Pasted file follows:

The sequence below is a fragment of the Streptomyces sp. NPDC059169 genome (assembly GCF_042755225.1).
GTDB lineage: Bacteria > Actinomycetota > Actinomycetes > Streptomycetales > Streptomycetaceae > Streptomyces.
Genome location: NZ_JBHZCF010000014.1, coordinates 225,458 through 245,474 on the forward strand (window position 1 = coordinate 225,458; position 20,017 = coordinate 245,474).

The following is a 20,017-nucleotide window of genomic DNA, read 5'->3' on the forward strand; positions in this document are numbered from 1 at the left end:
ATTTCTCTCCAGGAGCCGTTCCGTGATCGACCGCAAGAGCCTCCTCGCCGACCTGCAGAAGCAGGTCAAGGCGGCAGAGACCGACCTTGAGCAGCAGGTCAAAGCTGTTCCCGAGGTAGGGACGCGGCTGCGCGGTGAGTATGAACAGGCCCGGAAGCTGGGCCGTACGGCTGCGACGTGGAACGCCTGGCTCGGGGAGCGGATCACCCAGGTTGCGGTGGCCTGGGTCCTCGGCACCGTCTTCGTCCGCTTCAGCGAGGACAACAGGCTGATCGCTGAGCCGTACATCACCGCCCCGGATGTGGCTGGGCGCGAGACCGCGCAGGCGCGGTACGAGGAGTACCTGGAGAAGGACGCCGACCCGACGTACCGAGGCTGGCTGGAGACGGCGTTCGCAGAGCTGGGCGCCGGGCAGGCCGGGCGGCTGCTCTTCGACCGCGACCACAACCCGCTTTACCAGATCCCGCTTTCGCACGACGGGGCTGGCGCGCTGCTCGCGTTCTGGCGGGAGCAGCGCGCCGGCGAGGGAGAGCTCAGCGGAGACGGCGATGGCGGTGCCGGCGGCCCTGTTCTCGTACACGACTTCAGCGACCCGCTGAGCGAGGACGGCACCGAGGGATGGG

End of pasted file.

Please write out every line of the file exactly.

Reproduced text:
The sequence below is a fragment of the Streptomyces sp. NPDC059169 genome (assembly GCF_042755225.1).
GTDB lineage: Bacteria > Actinomycetota > Actinomycetes > Streptomycetales > Streptomycetaceae > Streptomyces.
Genome location: NZ_JBHZCF010000014.1, coordinates 225,458 through 245,474 on the forward strand (window position 1 = coordinate 225,458; position 20,017 = coordinate 245,474).

The following is a 20,017-nucleotide window of genomic DNA, read 5'->3' on the forward strand; positions in this document are numbered from 1 at the left end:
ATTTCTCTCCAGGAGCCGTTCCGTGATCGACCGCAAGAGCCTCCTCGCCGACCTGCAGAAGCAGGTCAAGGCGGCAGAGACCGACCTTGAGCAGCAGGTCAAAGCTGTTCCCGAGGTAGGGACGCGGCTGCGCGGTGAGTATGAACAGGCCCGGAAGCTGGGCCGTACGGCTGCGACGTGGAACGCCTGGCTCGGGGAGCGGATCACCCAGGTTGCGGTGGCCTGGGTCCTCGGCACCGTCTTCGTCCGCTTCAGCGAGGACAACAGGCTGATCGCTGAGCCGTACATCACCGCCCCGGATGTGGCTGGGCGCGAGACCGCGCAGGCGCGGTACGAGGAGTACCTGGAGAAGGACGCCGACCCGACGTACCGAGGCTGGCTGGAGACGGCGTTCGCAGAGCTGGGCGCCGGGCAGGCCGGGCGGCTGCTCTTCGACCGCGACCACAACCCGCTTTACCAGATCCCGCTTTCGCACGACGGGGCTGGCGCGCTGCTCGCGTTCTGGCGGGAGCAGCGCGCCGGCGAGGGAGAGCTCAGCGGAGACGGCGATGGCGGTGCCGGCGGCCCTGTTCTCGTACACGACTTCAGCGACCCGCTGAGCGAGGACGGCACCGAGGGATGGG